How and why
Depending on what you choose to compliment, you can get several benefits.
1. The judge will probably like you
This is pretty obvious, but judges like nice people. Not fake people, but nice people. Bias is impossible to fully remove, and if the judge likes you, you’re on the right track.
2. You identify and destroy the opponent’s advantage
If your opponent has something they do much better than yourself, it can be hard to figure out how to beat them. If they’re just a better speaker, how can you possibly convince the judge?
If you compliment whatever they’re doing right, but then redirect the judge to what you are doing right, it helps the judge to realize the importance of what you’re doing.
3. It makes the round more fun
When both teams are courteous but firm, the round is much better. Very few people enjoy heated debate rounds in which both teams are at each others throats.
There are pretty obvious benefits to compliments. But the main one I want to point you to is benefit #2: you identify and destroy the opponent’s advantage.
I think the best use for compliments is to guide the judge to prefer you over the other team.
If the other team is better at speaking than you are, you might want to make it clear to the judge that speaking is not the most important thing. I used this against the team Funkhouser/Sefzik (the favorite to win Nationals that year in the NCFCA).
“Throughout this round it has become clear that the affirmative team is consisted of two very effective communicators. Ryan and Samuel are particularly persuasive and good at speaking. However, I want you to take a glance at your ballot. On there you see two sections: speaker points, and checkboxes for who won the round. These are separate for a reason: you decide who is the better speaker and who actually won the rounds separately.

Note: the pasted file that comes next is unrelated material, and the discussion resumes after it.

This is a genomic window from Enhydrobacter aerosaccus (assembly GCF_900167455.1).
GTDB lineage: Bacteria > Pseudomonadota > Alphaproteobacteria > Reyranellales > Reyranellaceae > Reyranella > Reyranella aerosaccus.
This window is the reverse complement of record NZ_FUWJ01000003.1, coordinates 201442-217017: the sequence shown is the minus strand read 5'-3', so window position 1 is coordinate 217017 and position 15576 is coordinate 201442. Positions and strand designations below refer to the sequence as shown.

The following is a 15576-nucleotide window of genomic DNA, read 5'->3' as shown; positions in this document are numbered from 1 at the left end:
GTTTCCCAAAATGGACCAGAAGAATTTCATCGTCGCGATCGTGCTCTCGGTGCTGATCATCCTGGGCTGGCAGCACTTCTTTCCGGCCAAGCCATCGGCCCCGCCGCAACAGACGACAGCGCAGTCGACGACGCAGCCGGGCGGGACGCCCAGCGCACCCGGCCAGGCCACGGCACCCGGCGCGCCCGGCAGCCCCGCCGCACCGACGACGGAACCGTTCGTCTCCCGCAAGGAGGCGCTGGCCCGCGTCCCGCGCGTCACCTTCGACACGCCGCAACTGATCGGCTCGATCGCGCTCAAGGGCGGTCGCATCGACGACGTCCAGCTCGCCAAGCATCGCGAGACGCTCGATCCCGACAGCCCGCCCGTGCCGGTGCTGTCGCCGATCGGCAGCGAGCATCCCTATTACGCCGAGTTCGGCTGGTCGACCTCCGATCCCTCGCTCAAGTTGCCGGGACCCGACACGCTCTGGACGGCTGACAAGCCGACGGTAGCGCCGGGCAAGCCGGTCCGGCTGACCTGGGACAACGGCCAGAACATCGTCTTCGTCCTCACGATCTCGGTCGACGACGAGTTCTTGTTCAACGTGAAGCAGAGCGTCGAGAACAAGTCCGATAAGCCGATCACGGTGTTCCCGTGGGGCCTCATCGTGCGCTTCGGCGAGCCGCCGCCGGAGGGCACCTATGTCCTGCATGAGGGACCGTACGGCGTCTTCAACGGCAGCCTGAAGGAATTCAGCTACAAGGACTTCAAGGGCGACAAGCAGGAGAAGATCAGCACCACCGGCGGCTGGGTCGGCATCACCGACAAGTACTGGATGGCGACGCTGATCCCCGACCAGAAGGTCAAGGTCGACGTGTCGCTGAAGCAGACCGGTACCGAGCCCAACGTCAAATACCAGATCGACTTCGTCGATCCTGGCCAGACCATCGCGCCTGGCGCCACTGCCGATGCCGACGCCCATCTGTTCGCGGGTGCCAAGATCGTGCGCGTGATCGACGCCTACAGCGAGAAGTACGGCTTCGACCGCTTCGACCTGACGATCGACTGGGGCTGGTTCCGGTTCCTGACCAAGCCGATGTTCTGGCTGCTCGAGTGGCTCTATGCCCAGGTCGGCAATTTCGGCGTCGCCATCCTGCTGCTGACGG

So although the affirmative team is very good at speaking, I request that you review the points that have been brought forth so far. We’ve provided more solid evidence and logic to back up our points…” etc.
This shows kindness to the other team, while also reminding the judge that they should vote for who wins the arguments.
If the other team has a particularly good piece of evidence that defies logic…
“I applaud the negative team for their research ability in finding this quote. It truly sounds like a great piece of evidence that proves their point.
However, I want to remind you to think through the logic for yourself. Ask yourself: does this evidence actually make sense? Not only have we provided numerous sources to contradict their one source, our side also has the most logical explanation.” etc.
Compliments are a great way of identifying what the other team is doing that might make the judge vote for them—then showing the judge why it’s not as important as they think.
I tend to compliment teams once a round or more, that’s how often I use it.
Just remember not to be fake!